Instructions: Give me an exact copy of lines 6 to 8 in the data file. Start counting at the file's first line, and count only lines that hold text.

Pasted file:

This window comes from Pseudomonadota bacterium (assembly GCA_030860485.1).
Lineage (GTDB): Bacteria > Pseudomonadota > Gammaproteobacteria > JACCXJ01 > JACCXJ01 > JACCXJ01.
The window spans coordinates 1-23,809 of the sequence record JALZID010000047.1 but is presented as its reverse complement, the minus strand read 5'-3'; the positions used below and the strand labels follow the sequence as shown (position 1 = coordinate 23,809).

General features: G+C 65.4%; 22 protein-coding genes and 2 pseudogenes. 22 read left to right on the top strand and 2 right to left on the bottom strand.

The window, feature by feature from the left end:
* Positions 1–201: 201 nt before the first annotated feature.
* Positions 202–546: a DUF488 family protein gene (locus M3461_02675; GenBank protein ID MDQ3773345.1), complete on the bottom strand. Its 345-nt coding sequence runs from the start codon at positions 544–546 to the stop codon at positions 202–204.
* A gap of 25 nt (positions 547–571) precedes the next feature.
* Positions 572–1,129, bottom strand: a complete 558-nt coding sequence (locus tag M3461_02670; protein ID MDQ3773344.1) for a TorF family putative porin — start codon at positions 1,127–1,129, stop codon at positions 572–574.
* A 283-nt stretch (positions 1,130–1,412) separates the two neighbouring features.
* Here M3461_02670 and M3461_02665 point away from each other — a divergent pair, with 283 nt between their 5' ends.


* Positions 1–201: 201 nt before the first annotated feature.
* Positions 202–546: a DUF488 family protein gene (locus M3461_02675; GenBank protein ID MDQ3773345.1), complete on the bottom strand. Its 345-nt coding sequence runs from the start codon at positions 544–546 to the stop codon at positions 202–204.
* A gap of 25 nt (positions 547–571) precedes the next feature.